Asking key informants to attribute causality

A method for testing causal reasoning by asking key informants.

The program theory describes the way the program is supposed to function. It includes causal reasoning: ‘If we do this….we will get that outcome’. One way of testing this causal reasoning is to ask key informants - participants in a program and others who were involved in some way, or whose insights are likely to be relevant and credible.

Key questions to ask key informants include:

  • whether,
  • to what extent, and
  • why they attribute the outcomes to the program


An evaluation of a leadership development programme  asked ‘Could recent promotions and career advances (e.g. appointments to chief executive (CE) and other senior positions) be attributed to the leadership development programme?’

The evaluator asked other key informants (previous programme participants and the participant Managers) about the leadership development programme.

The evaluator asked alums:

  • How much (if any) they would give the Advanced Leadership Programme (ALP) for their successful appointment to a CE position at the time it happened? Why?
  • Where do they think they’d be now if they hadn’t enrolled in the ALP?
  • Would they have headed for and been appointed to a CE position anyway?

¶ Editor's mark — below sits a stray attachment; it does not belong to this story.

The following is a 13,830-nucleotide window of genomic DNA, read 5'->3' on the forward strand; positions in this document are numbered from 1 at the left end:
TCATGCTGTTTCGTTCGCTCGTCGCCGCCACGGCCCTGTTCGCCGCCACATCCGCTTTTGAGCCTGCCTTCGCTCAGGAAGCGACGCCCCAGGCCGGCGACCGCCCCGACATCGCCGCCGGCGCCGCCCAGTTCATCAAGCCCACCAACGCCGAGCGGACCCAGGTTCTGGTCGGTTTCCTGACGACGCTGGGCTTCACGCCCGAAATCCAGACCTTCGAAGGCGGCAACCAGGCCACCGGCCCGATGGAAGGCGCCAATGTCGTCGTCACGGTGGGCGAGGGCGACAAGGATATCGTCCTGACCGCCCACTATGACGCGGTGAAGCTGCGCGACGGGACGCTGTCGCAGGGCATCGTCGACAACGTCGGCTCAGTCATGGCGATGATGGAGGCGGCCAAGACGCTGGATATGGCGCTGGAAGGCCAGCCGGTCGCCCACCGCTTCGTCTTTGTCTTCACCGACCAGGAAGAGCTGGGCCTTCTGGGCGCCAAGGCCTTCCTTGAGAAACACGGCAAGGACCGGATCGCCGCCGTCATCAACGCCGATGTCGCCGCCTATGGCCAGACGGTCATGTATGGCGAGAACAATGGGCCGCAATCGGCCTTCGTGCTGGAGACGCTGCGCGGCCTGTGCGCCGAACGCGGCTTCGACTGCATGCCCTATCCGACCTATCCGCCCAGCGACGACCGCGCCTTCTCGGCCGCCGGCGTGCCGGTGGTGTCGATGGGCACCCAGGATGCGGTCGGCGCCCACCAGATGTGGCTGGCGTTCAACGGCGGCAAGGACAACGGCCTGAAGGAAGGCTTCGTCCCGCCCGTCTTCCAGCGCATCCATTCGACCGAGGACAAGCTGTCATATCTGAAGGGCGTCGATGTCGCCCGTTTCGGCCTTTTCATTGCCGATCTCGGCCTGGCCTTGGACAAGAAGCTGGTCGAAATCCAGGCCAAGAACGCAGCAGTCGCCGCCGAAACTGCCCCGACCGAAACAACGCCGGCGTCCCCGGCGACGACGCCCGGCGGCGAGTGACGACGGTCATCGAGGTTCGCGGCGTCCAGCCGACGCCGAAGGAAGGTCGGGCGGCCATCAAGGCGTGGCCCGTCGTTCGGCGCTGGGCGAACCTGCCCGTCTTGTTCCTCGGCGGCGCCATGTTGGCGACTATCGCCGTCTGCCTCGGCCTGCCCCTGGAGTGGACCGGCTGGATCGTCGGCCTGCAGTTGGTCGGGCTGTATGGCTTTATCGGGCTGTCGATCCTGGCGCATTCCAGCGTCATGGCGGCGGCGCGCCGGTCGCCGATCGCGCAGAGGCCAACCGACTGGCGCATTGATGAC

• Would it have taken longer to get there without the ALP, or about the same?
  •  Or, would they have taken a different career path?

The evaluator asked CEs/Managers about improvements in the Public Service’s and/or State Services’ pool of senior leaders. Questions included:

  • What senior-level selection decisions (Tier 2 or large agency Tier 3) have they been involved in over the past three years?
  • Have they noticed any changes in the quality, quantity and/or diversity of the applicants for each position?
  • Had any of the applicants for these senior positions participated in the Advanced Leadership Programme, the Executive Fellows Programme, or the Executive Master of Public Administration? Did these strengthen their applications in the eyes of the selection panel? Why [not]?
  • What credit (if any) would they give the programme for strengthening the public sector’s senior leadership pool? Why? Based on what? (Davidson, 2010)

Advice for using this method

  • Provide the evaluator with the original program theory - if there was one - or relevant documents to develop a retrospective program theory
  • Assist the evaluator to identify key informants
  • Develop a list of possible alternatives, based on evidence and information gathered throughout the evaluation process. Test the program theory and counterfactual with key informants
  • Liaise with the evaluators to check the program theory is correct and the validity of possible alternative explanations and the counter-factual


Davidson, J. (2010, May). Outcomes, impacts & causal attribution. Presented at ANZEA regional symposium, Auckland, New Zealand. Retrieved from

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